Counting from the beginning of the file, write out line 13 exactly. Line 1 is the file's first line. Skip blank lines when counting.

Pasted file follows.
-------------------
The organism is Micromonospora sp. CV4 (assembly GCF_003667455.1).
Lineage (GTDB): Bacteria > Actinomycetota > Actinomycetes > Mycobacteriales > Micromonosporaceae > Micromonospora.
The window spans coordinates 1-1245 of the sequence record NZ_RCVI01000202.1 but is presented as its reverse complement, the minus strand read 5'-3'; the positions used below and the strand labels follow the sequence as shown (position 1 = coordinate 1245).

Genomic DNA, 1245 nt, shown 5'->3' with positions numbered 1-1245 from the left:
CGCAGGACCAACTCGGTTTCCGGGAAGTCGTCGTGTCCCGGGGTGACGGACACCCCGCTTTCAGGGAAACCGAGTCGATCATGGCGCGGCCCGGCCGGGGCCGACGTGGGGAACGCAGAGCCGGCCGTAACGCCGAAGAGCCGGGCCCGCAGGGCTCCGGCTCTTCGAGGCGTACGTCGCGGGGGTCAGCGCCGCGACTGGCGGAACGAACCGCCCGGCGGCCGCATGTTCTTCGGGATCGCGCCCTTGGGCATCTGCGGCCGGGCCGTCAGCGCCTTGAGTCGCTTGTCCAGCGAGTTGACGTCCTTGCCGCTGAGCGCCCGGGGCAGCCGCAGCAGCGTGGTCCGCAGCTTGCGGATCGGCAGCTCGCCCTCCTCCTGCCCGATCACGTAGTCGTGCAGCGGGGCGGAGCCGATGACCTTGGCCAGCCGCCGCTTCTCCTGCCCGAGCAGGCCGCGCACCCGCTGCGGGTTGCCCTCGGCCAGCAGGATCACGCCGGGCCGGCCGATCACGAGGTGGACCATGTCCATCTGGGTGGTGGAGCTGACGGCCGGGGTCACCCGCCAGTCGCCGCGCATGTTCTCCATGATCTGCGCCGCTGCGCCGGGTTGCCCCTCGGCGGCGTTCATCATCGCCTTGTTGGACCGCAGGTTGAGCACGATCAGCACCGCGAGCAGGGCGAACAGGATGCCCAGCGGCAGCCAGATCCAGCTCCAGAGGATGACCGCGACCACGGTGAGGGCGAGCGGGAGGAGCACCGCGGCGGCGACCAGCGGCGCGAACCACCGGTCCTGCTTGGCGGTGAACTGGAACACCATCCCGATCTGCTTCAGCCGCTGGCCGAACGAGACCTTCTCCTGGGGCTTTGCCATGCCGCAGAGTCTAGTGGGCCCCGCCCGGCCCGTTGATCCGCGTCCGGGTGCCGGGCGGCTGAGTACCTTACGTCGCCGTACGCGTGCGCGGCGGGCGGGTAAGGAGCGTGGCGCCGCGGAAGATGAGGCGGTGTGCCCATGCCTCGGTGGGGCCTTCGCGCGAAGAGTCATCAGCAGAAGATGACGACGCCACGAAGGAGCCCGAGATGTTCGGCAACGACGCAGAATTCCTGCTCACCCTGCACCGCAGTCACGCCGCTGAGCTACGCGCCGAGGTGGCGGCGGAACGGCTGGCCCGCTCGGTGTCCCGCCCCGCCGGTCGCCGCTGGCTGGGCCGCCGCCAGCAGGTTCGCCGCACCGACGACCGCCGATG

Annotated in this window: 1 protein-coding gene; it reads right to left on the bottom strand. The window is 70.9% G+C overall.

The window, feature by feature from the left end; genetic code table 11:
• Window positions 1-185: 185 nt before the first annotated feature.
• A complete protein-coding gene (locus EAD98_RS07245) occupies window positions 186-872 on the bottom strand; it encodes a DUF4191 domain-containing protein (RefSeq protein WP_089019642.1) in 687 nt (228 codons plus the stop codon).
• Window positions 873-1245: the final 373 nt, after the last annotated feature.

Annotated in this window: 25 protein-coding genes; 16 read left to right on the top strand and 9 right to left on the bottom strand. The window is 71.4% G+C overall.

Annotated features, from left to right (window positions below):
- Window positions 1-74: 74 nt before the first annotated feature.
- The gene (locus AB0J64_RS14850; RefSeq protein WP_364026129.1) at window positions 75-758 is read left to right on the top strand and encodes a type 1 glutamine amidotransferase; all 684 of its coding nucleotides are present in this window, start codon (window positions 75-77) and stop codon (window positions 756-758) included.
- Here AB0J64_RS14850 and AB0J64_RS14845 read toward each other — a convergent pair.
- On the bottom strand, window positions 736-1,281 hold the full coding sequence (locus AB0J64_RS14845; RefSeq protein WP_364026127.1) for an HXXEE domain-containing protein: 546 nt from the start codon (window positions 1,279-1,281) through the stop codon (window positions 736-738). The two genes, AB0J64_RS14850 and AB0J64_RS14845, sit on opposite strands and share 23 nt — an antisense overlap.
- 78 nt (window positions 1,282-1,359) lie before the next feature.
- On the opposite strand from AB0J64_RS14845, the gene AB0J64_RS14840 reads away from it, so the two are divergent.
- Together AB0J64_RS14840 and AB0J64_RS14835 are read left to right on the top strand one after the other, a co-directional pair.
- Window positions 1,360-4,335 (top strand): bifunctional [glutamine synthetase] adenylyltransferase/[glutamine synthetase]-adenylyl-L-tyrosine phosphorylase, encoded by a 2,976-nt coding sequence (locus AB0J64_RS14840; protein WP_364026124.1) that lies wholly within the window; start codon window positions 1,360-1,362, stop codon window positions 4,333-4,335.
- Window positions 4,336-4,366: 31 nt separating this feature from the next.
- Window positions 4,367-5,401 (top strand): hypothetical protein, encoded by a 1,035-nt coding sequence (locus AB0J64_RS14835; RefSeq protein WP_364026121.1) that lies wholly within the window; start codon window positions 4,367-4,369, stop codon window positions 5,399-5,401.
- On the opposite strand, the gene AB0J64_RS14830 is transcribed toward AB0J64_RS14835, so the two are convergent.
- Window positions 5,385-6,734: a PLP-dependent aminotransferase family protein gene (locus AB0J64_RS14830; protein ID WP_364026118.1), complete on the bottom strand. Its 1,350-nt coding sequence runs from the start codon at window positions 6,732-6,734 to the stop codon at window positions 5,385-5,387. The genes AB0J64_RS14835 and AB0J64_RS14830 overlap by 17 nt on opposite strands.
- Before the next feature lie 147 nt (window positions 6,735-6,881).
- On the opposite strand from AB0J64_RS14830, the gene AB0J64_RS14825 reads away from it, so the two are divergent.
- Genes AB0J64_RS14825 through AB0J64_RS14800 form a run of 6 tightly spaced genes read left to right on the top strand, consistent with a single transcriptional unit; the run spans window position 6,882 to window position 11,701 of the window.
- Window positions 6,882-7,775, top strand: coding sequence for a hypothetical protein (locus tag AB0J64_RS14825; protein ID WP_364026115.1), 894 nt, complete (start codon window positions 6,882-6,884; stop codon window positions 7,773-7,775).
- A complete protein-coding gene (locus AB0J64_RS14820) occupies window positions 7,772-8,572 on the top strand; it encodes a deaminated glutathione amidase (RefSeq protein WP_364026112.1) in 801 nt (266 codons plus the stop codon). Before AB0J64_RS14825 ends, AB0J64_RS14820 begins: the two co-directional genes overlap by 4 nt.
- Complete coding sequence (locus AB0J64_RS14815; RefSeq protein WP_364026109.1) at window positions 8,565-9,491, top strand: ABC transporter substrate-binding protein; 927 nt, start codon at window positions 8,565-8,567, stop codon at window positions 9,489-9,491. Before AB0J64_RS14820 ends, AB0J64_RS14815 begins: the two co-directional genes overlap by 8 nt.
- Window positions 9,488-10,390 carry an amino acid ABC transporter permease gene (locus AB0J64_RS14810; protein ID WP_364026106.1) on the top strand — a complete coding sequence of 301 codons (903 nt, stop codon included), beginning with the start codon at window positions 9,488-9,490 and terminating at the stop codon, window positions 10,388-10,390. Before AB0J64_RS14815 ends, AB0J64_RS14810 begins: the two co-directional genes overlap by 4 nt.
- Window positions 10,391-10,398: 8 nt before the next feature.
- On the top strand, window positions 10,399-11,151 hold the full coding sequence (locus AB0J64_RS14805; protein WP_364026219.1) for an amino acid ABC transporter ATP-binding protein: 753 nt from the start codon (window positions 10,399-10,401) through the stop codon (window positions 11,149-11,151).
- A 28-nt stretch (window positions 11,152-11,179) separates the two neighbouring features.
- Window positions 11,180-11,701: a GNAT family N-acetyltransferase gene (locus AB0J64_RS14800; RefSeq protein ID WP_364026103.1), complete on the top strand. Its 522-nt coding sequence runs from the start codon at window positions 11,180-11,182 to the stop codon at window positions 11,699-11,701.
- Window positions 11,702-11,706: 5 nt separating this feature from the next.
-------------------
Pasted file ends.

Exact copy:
- Window positions 1-74: 74 nt before the first annotated feature.